Every album needs a catalyst, something to make the creative juices flow. It could be a political stance, a new relationship, death of a loved one or something as simple as a guitar riff that acts as a kickstart to unlocking the songs. In Rod Picott’s case it was a health scare, a frightening double-header of a heart issue and problems with his back that later required an operation, this physical restriction led to the decision to record when and how comfortable, so, armed with simple recording methods we’ve got the album ‘Tell The Truth & Shame The Devil.

It’s an intimate, personal album and will no doubt draw comparisons to Bob Dylan, and it’s easy to see why, Dylan is the master of producing songs based around the trio of voice, guitar and harmonica which is what is on show here. It’s a very stripped back, raw album which suits the roughed-up growl of Picott’s weather-worn voice delivering world-weary stories boosted by well-crafted lyrics. Actually it’s within these lyrics that the album truly soars, from ‘Mama’s Boy’ to ‘Too Much Rain’ with words “She was the quiet girl with worn out shoes, long sleeves covered up the bruise” painting a picture of small town America where life is fuelled by hard work and hard drinking.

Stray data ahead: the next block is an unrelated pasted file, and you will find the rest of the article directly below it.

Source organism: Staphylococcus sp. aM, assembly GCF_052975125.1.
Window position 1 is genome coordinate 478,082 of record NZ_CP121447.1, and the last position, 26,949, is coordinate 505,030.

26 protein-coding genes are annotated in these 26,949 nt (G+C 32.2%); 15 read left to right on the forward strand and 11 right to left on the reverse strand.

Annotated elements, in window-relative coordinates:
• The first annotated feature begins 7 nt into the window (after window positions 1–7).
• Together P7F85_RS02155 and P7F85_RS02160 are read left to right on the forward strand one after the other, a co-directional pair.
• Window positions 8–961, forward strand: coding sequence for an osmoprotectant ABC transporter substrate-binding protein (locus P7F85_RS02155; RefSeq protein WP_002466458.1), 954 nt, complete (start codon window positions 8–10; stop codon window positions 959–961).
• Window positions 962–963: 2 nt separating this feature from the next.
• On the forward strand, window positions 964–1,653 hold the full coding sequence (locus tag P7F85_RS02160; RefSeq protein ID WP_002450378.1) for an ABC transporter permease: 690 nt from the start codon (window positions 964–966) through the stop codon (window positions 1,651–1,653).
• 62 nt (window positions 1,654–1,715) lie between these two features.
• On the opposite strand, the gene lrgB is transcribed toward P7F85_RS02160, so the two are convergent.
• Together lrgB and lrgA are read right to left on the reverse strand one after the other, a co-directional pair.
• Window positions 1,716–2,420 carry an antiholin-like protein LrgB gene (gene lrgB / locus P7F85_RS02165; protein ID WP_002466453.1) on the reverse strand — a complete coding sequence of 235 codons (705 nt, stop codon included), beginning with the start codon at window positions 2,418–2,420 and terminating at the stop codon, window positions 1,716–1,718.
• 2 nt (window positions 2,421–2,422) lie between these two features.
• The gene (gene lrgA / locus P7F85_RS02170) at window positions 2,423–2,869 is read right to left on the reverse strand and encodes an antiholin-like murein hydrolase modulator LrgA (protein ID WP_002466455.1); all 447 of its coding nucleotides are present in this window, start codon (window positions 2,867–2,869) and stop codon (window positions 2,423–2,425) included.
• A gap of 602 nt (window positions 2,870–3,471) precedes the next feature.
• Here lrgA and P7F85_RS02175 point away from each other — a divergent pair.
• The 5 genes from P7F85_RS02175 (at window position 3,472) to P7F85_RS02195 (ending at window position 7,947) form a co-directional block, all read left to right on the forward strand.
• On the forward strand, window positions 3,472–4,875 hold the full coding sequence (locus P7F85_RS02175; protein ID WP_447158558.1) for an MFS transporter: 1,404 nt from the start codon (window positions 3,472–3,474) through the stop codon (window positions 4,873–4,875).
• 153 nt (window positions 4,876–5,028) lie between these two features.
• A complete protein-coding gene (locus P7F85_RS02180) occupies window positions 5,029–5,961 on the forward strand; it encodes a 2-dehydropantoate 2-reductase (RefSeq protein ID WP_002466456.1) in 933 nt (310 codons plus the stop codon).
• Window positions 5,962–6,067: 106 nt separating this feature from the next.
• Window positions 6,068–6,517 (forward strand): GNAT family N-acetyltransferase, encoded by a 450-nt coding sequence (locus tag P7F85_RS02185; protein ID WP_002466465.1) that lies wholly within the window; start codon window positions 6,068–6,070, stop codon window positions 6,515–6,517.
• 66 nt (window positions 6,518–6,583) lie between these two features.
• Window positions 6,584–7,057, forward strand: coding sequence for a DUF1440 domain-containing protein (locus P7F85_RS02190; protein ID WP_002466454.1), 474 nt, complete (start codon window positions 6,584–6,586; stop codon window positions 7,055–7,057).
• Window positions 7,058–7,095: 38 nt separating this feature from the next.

The albums pick is ‘A Beautiful Light’, co-written by Ben De La Cour, another talented writer with a nose for dark characters, and the song matches a catchy chorus with descriptive words, Bruce Springsteen will be kicking himself for not writing this!

Any album lives and dies by it’s songs and there is much to like here, the intimacy works very well with the words almost being whispered into your ears, it’s like a slow drive down Main Street with Picott pointing out the people you see and telling their backstories.

If you like your music reflective, patient and insightful, give it a listen.


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